Bureaucratic chaos after the Franceschini reform

This is one of the elements that may explain the mayor’s suspicion: even the note from the Directorate General for Archaeology dated Feb. 9, which although reassures the mayor about the statues’ imminent return to Cabras, concludes lapidarily that the Ministry has committed itself with an agreement "that will have to lead to the creation of a foundation deputed to the management of the Museum.“ Does the mayor, who has attended a series of meetings closed to the public, fear that the state may hold the statues ”hostage" in Cagliari until the agreement is signed? Nothing of the sort has ever been explicitly stated in the many interviews he has given, yet the mayor’s words (“How can you agree to such an intervention without guarantees?” ) seem to indicate that there is a fear that goes far beyond the restoration in question: moreover, the local Superintendency, after the 2014 Franceschini reform, does not even have space or ways to display anything. But there exists in the minds of Cabras residents the precedent of the Giants exhibited at the National Archaeological Museum in Cagliari since 2014 in a “temporary” exhibition that, according to an agreement dated 2011, should have ended long ago with the return of almost all (except one by type) of the statues to the Cabras Museum: but the Franceschini reform, the transfer of competencies from the Superintendency to the newly created Polo Museale (now the Autonomous Museum) and the agreement proposed in 2017 and not yet implemented have effectively blocked the return. The Cagliari Superintendency had nothing to do in this whole affair, neither with the failed re-entry nor with the nascent foundation, but it is clear that to non-technical people some passages of the Franciscan chaos have escaped, and the note of the DG Archaeology, Roman, of a few days ago does not help to clear the doubts.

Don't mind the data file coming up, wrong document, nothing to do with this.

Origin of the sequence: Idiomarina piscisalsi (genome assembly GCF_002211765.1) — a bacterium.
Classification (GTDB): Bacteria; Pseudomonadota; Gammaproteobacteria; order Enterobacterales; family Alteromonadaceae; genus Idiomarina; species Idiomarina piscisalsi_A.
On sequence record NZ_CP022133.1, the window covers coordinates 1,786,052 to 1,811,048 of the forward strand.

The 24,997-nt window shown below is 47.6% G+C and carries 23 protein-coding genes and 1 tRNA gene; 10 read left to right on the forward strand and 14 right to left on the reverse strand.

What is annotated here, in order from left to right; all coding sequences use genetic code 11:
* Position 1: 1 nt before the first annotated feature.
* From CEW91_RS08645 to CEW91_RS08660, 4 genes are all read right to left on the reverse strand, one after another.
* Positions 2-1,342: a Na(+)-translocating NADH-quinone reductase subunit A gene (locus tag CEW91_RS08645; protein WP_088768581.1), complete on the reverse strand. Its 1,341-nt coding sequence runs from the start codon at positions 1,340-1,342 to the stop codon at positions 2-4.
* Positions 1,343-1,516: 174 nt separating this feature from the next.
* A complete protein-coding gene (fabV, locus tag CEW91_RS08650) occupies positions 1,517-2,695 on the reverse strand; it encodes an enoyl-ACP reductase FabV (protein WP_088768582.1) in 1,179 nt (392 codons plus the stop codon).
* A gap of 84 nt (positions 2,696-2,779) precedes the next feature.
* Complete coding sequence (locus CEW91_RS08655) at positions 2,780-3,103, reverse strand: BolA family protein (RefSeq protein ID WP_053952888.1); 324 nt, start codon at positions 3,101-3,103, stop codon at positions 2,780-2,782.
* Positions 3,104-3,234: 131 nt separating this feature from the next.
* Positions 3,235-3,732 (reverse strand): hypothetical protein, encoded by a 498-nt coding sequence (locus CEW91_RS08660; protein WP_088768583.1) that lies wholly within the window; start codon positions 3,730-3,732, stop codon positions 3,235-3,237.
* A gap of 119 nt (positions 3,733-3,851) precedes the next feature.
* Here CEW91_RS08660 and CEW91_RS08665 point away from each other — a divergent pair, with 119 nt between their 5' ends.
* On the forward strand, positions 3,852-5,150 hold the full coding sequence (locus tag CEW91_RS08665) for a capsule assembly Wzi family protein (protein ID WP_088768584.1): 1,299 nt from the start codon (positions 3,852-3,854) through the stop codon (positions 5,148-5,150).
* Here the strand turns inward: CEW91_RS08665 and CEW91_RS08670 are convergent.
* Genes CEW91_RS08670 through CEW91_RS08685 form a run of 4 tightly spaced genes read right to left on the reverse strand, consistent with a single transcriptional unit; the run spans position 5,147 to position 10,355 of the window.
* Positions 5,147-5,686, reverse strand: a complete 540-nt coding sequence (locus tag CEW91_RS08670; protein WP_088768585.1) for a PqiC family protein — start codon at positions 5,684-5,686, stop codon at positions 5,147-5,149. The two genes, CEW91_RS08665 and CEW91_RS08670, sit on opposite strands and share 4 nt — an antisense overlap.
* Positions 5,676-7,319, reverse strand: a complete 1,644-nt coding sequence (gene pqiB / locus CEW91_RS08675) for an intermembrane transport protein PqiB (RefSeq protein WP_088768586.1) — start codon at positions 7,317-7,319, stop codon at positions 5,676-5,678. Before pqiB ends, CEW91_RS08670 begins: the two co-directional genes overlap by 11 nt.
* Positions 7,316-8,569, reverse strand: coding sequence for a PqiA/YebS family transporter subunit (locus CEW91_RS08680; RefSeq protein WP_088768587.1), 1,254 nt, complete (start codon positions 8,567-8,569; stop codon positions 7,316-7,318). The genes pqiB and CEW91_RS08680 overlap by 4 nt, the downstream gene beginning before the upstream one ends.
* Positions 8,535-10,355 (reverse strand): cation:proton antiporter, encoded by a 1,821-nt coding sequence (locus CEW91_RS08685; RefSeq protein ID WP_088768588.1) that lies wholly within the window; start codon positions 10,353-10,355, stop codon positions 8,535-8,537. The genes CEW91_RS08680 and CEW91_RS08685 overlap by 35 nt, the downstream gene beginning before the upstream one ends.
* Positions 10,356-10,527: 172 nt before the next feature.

In the background is the debate on the regionalization of the Superintendencies and cultural heritage management, which is underway in the regional assembly (the Sardinian statute allows some powers to be shifted from state to region). The majority in December presented a bill to transfer state competencies over cultural heritage, and the related institutions (Superintendencies, Museums, Libraries and State Archives) to the region. Needless to say, the political area pushing for regionalization draws heavily on the Cabras institutional clash to bring water to the mill: on February 11, former director of the Unione Sarda Anthony Muroni, a leading exponent of Sardinianism, wrote on Facebook that “ the time is ripe to open a confrontation with the State on the powers and roles of the Superintendencies. The President of the Region, the Regional Council, the system of autonomies and local authorities, the world of culture and civil society must present a united front and put the issue on the table, with absolute urgency.” Although, in reality, the restoration is wanted by the Cagliari Superintendency, not Rome, so the specific problem with a regional superintendency would not change. But the problem, it is clear, goes far beyond the contingent case: the Giants of Mont’e Prama are tiny little people in this clash.